By Dan Jones
Long, long ago, (about 20 years or so) in a tiny newspaper office far, far away (okay, not the far—Mapleton, Minnesota) I worked as a reporter for the Maple River Messenger. In the course of my duties, I discovered that a one copy of every newspaper ever printed there had been bound into books and saved in the back room.
Now, I never had much interest in history while I was in school but those old newspapers that went back well over 100 years were fascinating.
Suddenly, I wasn’t reading history—I was reading news.
I didn’t just learn how people reacted to Lincoln’s assassination, I knew what the price of a can of beans was at the local grocery store at the time it happened.(I think it was nine cents.)
And one of the things I noticed in those old, old newspapers was that there were no birth announcements. Birth announcements didn’t start showing up in the paper until approximately the 1950’s.
Our small, local weekly newspaper was forever running birth announcements that always had the same format:
Dick and Jane Smith are (“proud” for first child, “pleased” for child 2-4, omit adjective for children #5 and above) to announce the birth of a (son/daughter), (full name of child), born on (date) at (usually 4:32 A.M) on (day of week) (date.) He/she weighed (lbs. & oz) and was (X) inches long. (It always amused me that this particular sentence was pretty much the same sentence under the picture of someone who had caught a large fish, with the exception that the caption under the fish photo usually had an exclamation point involved.) He/she is welcomed home by seven brothers and 14 sisters (all of which are then listed here.)
Now, as far as I know, the newspaper never charged for birth announcements, so why are they absent from the old, old newspapers?
The answer is actually kind of sad.
In the United States in 1900, the infant mortality rate was 165 per 1000 live births. That’s 16.5% or one in six children born who did not live to see their first birthday. In the 1800’s in the U.S., the rate was between 200 and 300 per 1,000. That number today is seven per 1000, or .07 percent. (Another huge blessing we often take for granted.)
And, since most families had six to eight children, virtually every family experienced the heart break of infant mortality.
So it’s understandable that families didn’t announce the birth of a child when there was a pretty fair chance that child would not survive.
But the birth of Jesus was much different.
God was not at all reluctant to announce the birth of Jesus.
He began right after the fall from grace in Genesis 3:15 where He announced one would be born of a woman who would crush the head of the serpent.
About 1400 years before His birth, God announced that His Son would be born from the tribe of Judah. (Genesis 49:10) About 750 years ahead of the birth of Jesus, God announced that He would be born in Bethlehem (Micah 5:1-1) He also announced His name (Immanuel) and that He would be born of a virgin about 700 years before His birth. (Isaiah 7:14) And, about 600 years before His birth, God announced that His son would be a descendant of King David. (Jeremiah 23:5)
His Father would light up the night sky with a brilliant star to announce the birth of this child. (Matthew 2:2) And, on the night of His birth, the Father would fill that sky with armies upon armies of His angels announcing the amazing and glorious news of the birth of a Savior who is Christ, the Lord! (Luke 2: 9-14)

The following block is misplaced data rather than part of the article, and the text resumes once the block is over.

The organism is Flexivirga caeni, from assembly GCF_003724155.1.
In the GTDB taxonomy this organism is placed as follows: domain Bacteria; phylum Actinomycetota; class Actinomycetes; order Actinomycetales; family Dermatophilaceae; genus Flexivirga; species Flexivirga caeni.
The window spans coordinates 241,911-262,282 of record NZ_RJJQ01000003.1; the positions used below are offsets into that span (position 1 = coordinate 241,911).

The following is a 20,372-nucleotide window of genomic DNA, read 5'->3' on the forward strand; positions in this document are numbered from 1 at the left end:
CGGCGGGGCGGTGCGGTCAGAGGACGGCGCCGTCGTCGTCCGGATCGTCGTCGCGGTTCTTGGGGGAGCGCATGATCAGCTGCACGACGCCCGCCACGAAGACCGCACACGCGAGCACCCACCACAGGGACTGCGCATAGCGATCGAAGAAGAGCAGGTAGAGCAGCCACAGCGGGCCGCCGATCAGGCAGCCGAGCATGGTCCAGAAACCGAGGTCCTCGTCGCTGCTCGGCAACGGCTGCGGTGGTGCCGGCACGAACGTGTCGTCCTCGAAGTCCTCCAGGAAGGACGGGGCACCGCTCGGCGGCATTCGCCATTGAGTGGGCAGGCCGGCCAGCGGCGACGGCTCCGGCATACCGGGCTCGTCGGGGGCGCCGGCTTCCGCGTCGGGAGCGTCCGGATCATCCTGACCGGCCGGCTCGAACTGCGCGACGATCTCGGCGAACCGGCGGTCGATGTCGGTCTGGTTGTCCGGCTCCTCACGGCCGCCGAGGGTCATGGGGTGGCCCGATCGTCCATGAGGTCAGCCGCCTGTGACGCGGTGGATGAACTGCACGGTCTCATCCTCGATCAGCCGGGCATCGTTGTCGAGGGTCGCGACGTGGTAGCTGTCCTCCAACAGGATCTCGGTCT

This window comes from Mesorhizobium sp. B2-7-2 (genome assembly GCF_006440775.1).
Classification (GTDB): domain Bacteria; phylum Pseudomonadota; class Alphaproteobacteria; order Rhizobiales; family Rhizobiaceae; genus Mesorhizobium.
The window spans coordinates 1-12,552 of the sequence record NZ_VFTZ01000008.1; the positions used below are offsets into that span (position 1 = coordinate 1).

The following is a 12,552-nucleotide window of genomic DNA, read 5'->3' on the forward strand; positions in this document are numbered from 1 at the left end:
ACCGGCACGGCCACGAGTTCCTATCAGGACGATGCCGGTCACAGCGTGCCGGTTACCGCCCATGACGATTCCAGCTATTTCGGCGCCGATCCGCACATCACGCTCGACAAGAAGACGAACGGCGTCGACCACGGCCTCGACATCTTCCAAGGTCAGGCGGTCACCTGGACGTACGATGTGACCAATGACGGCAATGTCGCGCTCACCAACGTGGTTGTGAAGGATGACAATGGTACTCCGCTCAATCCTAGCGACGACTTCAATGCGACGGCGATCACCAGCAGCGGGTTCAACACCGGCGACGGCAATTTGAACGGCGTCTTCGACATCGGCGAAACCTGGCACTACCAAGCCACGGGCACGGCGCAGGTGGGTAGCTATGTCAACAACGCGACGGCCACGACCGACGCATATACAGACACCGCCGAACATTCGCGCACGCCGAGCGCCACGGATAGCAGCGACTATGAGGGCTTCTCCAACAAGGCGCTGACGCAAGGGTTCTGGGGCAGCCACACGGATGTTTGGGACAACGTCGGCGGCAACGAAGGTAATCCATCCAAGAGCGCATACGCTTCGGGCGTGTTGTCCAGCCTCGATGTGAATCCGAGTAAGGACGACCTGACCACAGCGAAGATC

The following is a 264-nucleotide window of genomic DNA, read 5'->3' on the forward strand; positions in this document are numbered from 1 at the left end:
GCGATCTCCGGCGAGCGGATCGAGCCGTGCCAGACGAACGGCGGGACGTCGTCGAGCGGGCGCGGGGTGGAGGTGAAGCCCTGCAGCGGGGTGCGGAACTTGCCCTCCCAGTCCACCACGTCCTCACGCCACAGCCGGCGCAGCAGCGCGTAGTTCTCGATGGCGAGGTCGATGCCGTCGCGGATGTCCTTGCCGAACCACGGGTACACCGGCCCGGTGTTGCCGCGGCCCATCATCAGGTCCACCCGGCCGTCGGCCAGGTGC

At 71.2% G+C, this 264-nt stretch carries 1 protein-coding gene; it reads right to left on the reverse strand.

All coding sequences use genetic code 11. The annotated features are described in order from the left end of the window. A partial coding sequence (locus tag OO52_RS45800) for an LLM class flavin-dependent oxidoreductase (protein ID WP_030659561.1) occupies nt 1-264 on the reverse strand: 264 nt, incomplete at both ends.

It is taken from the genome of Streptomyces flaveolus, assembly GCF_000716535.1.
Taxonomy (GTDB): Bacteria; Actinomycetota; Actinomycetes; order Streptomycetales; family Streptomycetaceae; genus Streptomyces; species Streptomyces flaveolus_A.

The LORD God Jehovah, the Great I AM, announces with great glory and joy to those on whom His favor rests the birth of a Son, Jesus Christ. Though He existed from the beginning, He came to this earth as a tiny baby, born of a virgin in the tiny town of Bethlehem. His length and weight is not important, but He was born in the fullness of time—at just the exact, right time. Though He is destined to be called Lord of lords and King of kings and sit at the right hand of God Almighty, He comes to you in humility, wrapped in cloths and lying in a manger. He will live a life on this earth of poverty. He will be baptized by a man wearing camel hair and eating bugs. He will be tempted in the wilderness. He will gather to Himself men of low station as His disciples—fisherman and common laborers, a tax collector, and a political outcast. He will teach before great crowds. He will feed multitudes with next to nothing. He will heal the sick and the lame. He will bring sight to the blind. He will raise the dead. He will oppose the religious leaders of His day and they and many others will hate him even though He will teach that the kingdom of God is about love. Throngs of people will worship and praise Him and less than a week later, they will call for His execution. He will admit He is a king, but rightly deny that His kingdom is of this world. He will be mercilessly mocked and scorned and spit upon and He will be nailed to a cross where He will die a horrible death. But death will have no victory over Him, for on the third day, He will rise again and all who believe in Him from that day forward will be granted eternal life. He will be the light of the world. His life and his death and His resurrection will change your world more than anything ever has or ever will. Kings will bow down before him. Whole nations will be established and grow and prosper on what He has taught you. Other nations will oppose Him and seek to do evil against Him and His people. His own people will deny Him. He will bring hope and peace and rescue to all who call on His name—and he will welcome them Home where they will be with Him and worship Him and adore Him forever in His glorious kingdom. And every tear will be wiped from their eyes. And there will be no death or pain or misery ever again for all eternity because of the birth of this one tiny baby.
For God so loved the world that he gave his one and only Son, that whoever believes in him shall not perish but have eternal life. John 3:16